For the first time since 2010, the Los Angeles Lakers are the No. 1 seed in the Western Conference. At 51-15, the Lakers earned the top spot by defeating the Utah Jazz on Monday, 116-108 behind one of the best games of Anthony Davis' career. He finished the night with 42 points, 12 rebounds, four assists, three steals and a block while leading the Lakers on both sides of the ball to their last important regular-season victory. They can now coast through the remainder of their seeding games, playing only as hard as they feel is necessary to get ready for the playoffs.
The Jazz don't have quite as easy a road. After falling for the second consecutive time, Utah has fallen to fifth place in the Western Conference. They lead the Oklahoma City Thunder, who just defeated them, by only half of a game, and the Dallas Mavericks are looming with a 2.5 game deficit. The two of them will meet in Orlando next week. Given their offensive struggles without Bojan Bogdanovic, they are in serious jeopardy of sliding down to No. 7 and drawing the Los Angeles Clippers in the first round.
While their stock is falling, the Lakers are as sturdy as ever. They'd led the Western Conference practically wire-to-wire, and fittingly, their clincher came against the team that also produced their first win of the LeBron James-Anthony Davis era in October. Now, the Lakers can set their sights a bit higher. They've put themselves in position to win a championship. And now, everything they do until the playoffs start can be in service of that goal. Here are the main takeaways from the Lakers' win.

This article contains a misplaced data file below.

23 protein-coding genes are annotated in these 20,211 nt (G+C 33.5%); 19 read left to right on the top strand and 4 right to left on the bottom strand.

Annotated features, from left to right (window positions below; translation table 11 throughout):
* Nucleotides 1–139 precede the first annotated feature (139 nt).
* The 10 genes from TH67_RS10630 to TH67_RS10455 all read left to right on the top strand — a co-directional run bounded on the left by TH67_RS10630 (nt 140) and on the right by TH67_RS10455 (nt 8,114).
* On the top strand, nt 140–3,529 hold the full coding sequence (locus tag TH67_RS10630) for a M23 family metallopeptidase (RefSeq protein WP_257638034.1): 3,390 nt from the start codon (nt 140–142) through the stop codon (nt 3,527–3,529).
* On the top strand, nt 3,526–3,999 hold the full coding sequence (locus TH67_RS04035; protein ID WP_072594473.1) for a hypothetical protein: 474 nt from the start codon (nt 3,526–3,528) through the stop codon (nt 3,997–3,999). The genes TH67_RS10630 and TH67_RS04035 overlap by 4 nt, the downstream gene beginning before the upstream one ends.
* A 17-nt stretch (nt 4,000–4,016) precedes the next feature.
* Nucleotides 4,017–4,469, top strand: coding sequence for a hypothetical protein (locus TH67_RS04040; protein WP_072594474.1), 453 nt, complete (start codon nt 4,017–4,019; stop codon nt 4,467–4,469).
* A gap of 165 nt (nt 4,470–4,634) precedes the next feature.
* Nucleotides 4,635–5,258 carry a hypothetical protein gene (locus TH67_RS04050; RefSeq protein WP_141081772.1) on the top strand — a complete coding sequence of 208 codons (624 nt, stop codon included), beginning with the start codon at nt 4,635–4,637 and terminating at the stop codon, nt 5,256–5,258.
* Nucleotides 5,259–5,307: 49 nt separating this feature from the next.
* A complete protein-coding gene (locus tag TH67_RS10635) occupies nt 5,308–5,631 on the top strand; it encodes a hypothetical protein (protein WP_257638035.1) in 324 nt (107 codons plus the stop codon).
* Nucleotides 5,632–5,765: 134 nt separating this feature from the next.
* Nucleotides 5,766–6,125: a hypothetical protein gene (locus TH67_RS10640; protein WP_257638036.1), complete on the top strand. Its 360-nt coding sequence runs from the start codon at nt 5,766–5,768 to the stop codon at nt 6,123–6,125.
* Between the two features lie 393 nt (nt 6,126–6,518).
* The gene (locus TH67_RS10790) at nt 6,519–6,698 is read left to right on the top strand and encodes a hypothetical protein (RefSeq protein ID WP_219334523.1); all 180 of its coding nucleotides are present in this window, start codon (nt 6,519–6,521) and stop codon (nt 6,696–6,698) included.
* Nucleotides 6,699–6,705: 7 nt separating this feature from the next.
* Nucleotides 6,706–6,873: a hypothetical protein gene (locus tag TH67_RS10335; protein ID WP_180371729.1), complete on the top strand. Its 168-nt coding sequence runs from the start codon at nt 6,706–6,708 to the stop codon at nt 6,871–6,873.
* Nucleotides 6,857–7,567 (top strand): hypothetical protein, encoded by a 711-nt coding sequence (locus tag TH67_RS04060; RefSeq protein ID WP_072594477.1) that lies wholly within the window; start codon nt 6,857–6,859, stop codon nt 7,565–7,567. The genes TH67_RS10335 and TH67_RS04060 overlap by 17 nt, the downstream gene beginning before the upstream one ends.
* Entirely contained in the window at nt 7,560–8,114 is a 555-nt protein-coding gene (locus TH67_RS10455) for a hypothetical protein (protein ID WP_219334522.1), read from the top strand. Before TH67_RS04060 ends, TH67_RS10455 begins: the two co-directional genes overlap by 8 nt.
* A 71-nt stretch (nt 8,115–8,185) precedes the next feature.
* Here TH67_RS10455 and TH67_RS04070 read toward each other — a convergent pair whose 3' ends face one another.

Has Anthony Davis surpassed LeBron?
LeBron James has been the best Laker for most of the season. He's the MVP candidate, the driver of their point guard-less offense and the face of their rebirth. But three games of bubble ball have tilted towards Davis, and his outburst on Monday is why they have the No. 1 seed clinched right now. It might be a symptom of their poor shooting, but the Lakers have eschewed much of the drive-and-kick and pick-and-roll game James favors in order to pound the ball inside to Davis, who has scored efficiently and gotten to the line more than ever. They were always an inside-out team, but James has averaged only 19.3 points per game in Orlando. Davis is averaging 30. So far, he's been their most consistent form of offense, and that's a major storyline to watch heading into the postseason.
The Lakers finally have a bench
Davis may have been the best Laker player, but the Lakers played their best overall basketball when the backups were in. Only one reserve, JR Smith, had a negative plus-minus on Monday. The rest were all positive, and the leader was Kyle Kuzma at +12. Dion Waiters has played only three games as a Laker, but they have outscored their opponents by 36 points in that time. By comparison, the player he is replacing, Rajon Rondo, played 48 games as a Laker, and the Lakers only outscored their opponents by 45 points in that time. The bench was a real problem for the Lakers, but the ball-handling element he's provided has allowed Kuzma to focus more on shooting and defense, and seems to have helped the rest of the rotation fall comfortably into place.
Stick a fork in the Jazz. They're done
It is such a shame for a team that entered the season with such promise to go out with such a whimper. But without Bojan Bogdanovic, the Jazz are simply helpless offensively. During the regular season, their offense was 8.5 points per 100 possessions better with him on the floor. They entered Monday's game with the second-lowest offensive rating in Orlando, trailing only the Lakers, who passed them in the victory.
Utah may still have Rudy Gobert, but they are not the defensive juggernaut they once were. The Jazz are ranked only 10th in defense this year. Their championship hopes relied on having both an offense and a defense that were very good, since neither was elite. That just doesn't look possible without Bogdanovic. The Jazz are limping into what should be a hasty first-round exit.